Logo of Phnom Penh Post newspaper Phnom Penh Post - Cambodia Daily meets with negotiator over $6.3M tax bill

Cambodia Daily meets with negotiator over $6.3M tax bill

Staffers at the Cambodian Center for Human Rights hold up signs reading ‘Save Press Freedom Cambodia’ in solidarity with the Cambodia Daily newspaper.
Staffers at the Cambodian Center for Human Rights hold up signs reading ‘Save Press Freedom Cambodia’ in solidarity with the Cambodia Daily newspaper. Photo supplied

Cambodia Daily meets with negotiator over $6.3M tax bill

Frequent government interlocutor and newspaper publisher Soy Sopheap yesterday said he provided the Cambodia Daily three solutions to settle an impasse with the Tax Department over a $6.3 million tax bill, adding they should soften their tone and refrain from painting the issue as political.

The Cambodia Daily is facing imminent closure after it was slapped with the “exorbitant” tax bill last month and given one month to, as Prime Minister Hun Sen put it, “pay up or pack your things”.

This follows similar attacks on independent broadcasters Radio Free Asia and Voice of America, which were pulled up for their tax compliance and also saw stations broadcasting their shows shuttered.

Sopheap, who is the publisher of Deum Ampil newspaper, said he was contacted by the Daily and met with them to suggest three options. He refused to divulge details or disclose with whom he met, though a story on his newspaper’s website named General Manager Douglas Steele.

“I asked him whether they wanted to continue or to close. He said he wants to continue. Then I gave the ideas, one, two, three, but I’d like to hide the ideas,” he said.

An issue of the Cambodia Daily sits along with other newspapers for sale in Phnom Penh.
An issue of the Cambodia Daily sits along with other newspapers for sale in Phnom Penh. Pha Lina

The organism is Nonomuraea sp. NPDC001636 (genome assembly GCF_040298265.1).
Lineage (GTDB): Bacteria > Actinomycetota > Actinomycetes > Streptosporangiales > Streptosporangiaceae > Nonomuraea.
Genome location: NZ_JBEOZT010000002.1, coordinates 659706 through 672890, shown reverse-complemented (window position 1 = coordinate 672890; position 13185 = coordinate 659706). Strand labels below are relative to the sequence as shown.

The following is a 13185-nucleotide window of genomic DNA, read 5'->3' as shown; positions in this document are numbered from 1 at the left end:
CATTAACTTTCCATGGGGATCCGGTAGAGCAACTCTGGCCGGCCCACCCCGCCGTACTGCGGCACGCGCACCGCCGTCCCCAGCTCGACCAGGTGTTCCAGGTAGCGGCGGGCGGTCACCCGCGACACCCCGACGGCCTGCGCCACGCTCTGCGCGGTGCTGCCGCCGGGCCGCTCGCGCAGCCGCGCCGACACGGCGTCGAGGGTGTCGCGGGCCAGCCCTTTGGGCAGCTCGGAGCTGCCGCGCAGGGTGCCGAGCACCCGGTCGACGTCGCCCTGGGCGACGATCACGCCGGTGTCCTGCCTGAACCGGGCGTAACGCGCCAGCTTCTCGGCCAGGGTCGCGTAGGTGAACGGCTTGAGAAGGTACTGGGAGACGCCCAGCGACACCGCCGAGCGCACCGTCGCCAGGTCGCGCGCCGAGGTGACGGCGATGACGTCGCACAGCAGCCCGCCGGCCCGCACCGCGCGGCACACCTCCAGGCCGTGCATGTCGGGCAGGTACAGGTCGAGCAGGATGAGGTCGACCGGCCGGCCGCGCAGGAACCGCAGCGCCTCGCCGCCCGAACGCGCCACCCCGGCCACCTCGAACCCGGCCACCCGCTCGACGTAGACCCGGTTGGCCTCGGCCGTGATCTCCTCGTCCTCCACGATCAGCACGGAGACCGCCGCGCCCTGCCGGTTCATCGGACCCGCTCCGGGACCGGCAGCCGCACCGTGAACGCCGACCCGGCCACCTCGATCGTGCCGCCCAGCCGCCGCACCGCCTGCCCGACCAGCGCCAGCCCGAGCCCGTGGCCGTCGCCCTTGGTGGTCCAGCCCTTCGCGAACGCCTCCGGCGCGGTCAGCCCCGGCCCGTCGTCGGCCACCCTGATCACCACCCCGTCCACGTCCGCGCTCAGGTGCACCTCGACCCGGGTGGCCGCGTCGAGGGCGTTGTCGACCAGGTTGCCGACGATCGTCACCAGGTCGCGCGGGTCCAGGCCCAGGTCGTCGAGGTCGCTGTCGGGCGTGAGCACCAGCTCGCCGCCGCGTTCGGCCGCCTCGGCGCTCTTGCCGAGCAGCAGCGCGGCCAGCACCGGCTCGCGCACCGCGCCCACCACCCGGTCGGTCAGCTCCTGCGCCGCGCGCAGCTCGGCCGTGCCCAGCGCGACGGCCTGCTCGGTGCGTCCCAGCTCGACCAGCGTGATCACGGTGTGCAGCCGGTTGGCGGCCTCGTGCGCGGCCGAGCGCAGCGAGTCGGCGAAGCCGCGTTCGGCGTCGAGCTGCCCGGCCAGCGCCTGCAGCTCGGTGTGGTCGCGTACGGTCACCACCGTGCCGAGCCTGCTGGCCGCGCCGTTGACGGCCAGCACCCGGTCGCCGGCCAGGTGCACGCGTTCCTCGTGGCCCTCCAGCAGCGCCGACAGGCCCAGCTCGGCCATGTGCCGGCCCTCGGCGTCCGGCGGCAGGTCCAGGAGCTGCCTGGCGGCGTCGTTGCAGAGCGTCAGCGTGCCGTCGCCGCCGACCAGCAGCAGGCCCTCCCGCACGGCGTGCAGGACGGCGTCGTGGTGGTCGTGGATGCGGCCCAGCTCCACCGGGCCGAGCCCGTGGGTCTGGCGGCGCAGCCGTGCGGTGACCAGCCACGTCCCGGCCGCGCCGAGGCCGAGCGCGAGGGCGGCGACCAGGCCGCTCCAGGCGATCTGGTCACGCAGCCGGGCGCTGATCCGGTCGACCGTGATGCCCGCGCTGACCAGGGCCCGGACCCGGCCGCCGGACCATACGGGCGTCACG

But he did say that the Information Ministry could play a role in helping explain the situation of newspapers in Cambodia, and that – coupled with a “softening” in tone from the Daily – could yield a solution with the Tax Department.

“When I listened to him, I think the case is not necessary to go to the prime minister. If we say it is political, it is unjust for my prime minister because this is technical,” he said.

Jodie DeJonge, editor-in-chief of the Daily, would only say that the newspaper “will be working through the weekend to try to find a resolution to the shut down threats”.

However, Information Ministry spokesman Ouk Kimseng was quick to turn down Sopheap’s suggestion, saying the ministry had no authority to intervene in a dispute between the Tax Department and a news publication.

“When it is about business, it is related to the Ministry of Commerce and the Ministry of Finance. The Ministry of Information is only about giving permission to media to operate,” he said. “So, they have to deal with this by themselves.”

Adding to the flow of international condemnations following the threat of closure, the Asean Parliamentarians for Human Rights yesterday slammed the government’s recent crackdown.

“Cambodians are losing an important lifeline to independent information, integral to the successful functioning of a democratic society,” said Philippine Congressman Tom Villarin.

“The sharp and sudden demise of the limited space for free media that previously existed in Cambodia should alarm even the most cynical observers.”


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